As in Toms River, so many things about last week’s debacle in Handan were infuriating, starting with the chemical involved: aniline. That was the compound that launched the synthetic chemical industry in 1856, when a precocious 18-year-old named William Henry Perkin, experimenting in his parents’ London attic, inadvertently discovered that aniline, dissolved in sulfuric acid and mixed with potassium dichromate, made a superb purple dye.
Soon London, Basel, Switzerland, and the Ruhr Valley in Germany were littered with aniline factories, many of which would morph into familiar corporate giants like CIBA, Geigy, Agfa and the German behemoth BASF, the industry leader. In Basel and London, it was said, you could tell which dyes were being made by the color of the nearby canals and rivers, where the factories dumped their waste. Factory bosses would send workers on clandestine midnight runs to the Middle Bridge in Basel to dump barrels of waste into the fast-moving Rhine.
Basel is a border city and the Rhine flows north, so the waste was Germany’s problem — just as last week’s spill was Handan’s problem, not Changzhi’s.
In 1895, a Frankfurt surgeon named Ludwig Wilhelm Carl Rehn began noticing unusual numbers of bladder cancers — he called them “aniline tumors” — among workers in dye plants. Whether aniline was the specific cause was hard to determine, since by then, chemical manufacturers had expanded well beyond aniline and were using dozens of compounds derived from coal and oil to make dyes and many other products. What was obvious was that these synthetic hydrocarbons were leaving a trail of tumors wherever they were manufactured.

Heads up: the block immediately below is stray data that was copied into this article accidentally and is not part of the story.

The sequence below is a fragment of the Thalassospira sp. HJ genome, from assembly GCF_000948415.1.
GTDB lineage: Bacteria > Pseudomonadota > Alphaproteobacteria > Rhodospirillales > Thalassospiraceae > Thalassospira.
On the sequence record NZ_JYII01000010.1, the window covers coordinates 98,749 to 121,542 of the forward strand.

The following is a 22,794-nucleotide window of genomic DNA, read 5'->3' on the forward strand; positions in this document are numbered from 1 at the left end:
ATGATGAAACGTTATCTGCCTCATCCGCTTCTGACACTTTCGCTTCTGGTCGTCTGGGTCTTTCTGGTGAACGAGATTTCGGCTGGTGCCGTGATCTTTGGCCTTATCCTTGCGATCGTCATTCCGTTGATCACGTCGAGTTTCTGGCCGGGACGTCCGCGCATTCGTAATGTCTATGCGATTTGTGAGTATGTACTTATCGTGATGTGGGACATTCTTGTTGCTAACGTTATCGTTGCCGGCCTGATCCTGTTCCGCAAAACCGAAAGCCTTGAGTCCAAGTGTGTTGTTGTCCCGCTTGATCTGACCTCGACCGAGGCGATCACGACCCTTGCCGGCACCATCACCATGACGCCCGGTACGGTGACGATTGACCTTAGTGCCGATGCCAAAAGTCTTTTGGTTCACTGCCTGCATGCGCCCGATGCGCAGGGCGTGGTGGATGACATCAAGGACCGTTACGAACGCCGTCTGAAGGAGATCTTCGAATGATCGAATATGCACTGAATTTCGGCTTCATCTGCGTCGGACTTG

The legacy of cancer followed the industry as it spread to America. In the 1950s, at Cincinnati Chemical Works, almost half of the long-term workers who handled a dye compound called benzidine got bladder cancer. Soon after, the Cincinnati factories closed and their Swiss owners transferred manufacturing to a huge new facility in a small town where there would be less scrutiny: Toms River.
Today, there is little left of the vast complex the Swiss operated in Toms River for more than 40 years. Manufacturing ended there in 1996, just as the cluster controversy was heating up. Now, after so many years of painful publicity about cancer and pollution, many residents of Toms River are happy to have moved on, and who can blame them. They are much more likely to be worried about the damage Hurricane Sandy recently inflicted on hundreds of local homes than about any lingering effects from decades-old water and air pollution.